Objectives:

Objectives:

  • The student will work independently or with an illustrator to plan, compose, and illustrate a children’s book about state or local government or government officials. 
  • Working with a local or state elected official, Create a video or Power Point presentation to document day to day events for chosen elected officials. 

Procedure:

Procedure:

Day 1:

  • Introduce the activity by showing the book, House Mouse, Senate Mouse, on the Democracy Kids page of the Center on Congress website, www.centeroncongress.org
  • Discuss what children could learn about Congress from this book. 
  • Brainstorm ideas for children’s books that could be used to teach younger students about local and state government. 
  • Review the “Am I missing something” videos to get additional ideas. 

1. ABC book

2. Fiction

3. Non-fiction

4. Activity book

5. Other

  • Students work independently or with an illustrator to plan, compose, and illustrate a children’s book. 
  • Upon completion, partner with a class of younger students to read the books created.

 

 

  • Introduce the activity by viewing E-Learning modules on the site of the Center on Congress at Indiana. (See resources)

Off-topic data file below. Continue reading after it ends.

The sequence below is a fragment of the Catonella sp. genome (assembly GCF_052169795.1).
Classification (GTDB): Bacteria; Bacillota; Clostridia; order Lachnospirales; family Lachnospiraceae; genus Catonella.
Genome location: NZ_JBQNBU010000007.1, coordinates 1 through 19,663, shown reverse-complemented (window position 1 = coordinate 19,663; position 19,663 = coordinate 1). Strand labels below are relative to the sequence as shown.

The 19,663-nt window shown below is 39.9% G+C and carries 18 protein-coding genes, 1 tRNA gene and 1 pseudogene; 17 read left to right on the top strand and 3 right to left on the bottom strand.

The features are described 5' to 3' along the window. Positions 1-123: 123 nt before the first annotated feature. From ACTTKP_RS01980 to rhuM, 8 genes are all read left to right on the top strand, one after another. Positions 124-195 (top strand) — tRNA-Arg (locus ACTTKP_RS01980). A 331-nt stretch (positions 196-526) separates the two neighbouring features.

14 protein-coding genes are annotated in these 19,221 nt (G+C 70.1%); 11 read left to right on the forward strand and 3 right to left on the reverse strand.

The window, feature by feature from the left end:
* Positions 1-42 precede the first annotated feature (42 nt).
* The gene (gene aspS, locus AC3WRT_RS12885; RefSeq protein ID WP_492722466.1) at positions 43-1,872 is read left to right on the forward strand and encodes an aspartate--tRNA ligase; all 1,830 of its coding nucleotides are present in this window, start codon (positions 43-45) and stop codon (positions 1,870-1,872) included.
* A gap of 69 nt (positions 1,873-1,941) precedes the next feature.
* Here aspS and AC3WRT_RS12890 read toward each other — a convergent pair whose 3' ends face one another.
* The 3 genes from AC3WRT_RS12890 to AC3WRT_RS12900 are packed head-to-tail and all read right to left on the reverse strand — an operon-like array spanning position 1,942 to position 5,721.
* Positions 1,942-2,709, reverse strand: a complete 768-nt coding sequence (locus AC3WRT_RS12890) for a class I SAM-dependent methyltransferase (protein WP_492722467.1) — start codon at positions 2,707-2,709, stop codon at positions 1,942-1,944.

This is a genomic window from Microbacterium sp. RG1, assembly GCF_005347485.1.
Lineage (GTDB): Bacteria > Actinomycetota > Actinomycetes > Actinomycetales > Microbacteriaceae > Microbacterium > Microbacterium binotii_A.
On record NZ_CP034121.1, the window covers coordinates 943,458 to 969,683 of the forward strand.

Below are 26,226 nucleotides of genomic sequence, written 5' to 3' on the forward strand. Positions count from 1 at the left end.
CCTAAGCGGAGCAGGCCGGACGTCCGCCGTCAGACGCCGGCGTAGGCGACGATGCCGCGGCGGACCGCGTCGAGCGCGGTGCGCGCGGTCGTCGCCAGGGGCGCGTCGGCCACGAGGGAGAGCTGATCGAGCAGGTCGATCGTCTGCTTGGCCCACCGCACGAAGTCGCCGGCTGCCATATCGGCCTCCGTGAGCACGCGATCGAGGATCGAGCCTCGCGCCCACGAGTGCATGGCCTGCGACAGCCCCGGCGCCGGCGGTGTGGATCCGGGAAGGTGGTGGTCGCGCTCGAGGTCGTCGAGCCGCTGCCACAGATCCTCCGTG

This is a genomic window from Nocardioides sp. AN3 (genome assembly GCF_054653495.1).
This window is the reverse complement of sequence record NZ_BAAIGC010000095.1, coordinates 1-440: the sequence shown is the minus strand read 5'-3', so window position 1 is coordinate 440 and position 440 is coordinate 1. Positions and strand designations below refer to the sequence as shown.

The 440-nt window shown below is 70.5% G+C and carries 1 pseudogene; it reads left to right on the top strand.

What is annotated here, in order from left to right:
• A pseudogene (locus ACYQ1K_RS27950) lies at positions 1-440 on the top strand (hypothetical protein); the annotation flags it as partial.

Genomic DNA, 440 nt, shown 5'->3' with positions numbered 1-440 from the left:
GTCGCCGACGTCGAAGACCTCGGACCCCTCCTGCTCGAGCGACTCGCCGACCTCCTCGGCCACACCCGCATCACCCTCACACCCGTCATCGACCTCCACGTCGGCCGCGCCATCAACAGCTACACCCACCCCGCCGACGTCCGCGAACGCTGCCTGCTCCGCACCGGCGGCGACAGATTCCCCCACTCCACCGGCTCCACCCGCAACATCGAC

• Discuss importance of understanding responsibilities and work done by elected officials to represent our voice at the city, county, state, and national level. 
  • Make a list of all elected officials for the area.
  • Students form teams to select the official they will contact. 
  • Follow the planning guide to set goals and objectives, establish a plan of action, and organize materials for a presentation.
  • Teacher arrange for access to officials via job shadowing, e-mail, mail, or in person. 

 

Evaluation

Evaluation

  • Finished Books
  • Rubric for Product Evaluation

 

  • Participation
  • Finished Products
  • Presentation before Authentic Audiences
  • Student developed rubric

Resources

Resources

  • “Write a Children’s Book”  Contract and Requirement Sheet (p 11)
  • Samples of Children’s Books
  • Access to the internet
  • Center on Congress website “Democracy Kids
  • American Democracy Videos

www.centeroncongress.org

  • “A Day in the Life of…” E-Learning Modules
  • Access to elected officials
  • Project Planning Guide (p 12-15)
  • Student compiled rubric for evaluation (See Rubric Bank)

 

Developed by Carol Western Paola, Mississippi Project Citizen Co-Coordinator, for Representative Democracy in America: Voices of the People, a national project sponsored by the Alliance for Representative Democracy, a partnership of the Center for Civic Education, the Center on Congress at Indiana University and the National Conference of State Legislatures' Trust for Representative Democracy. 

Additional Resources

Lesson Worksheets | PDFs

Related Sites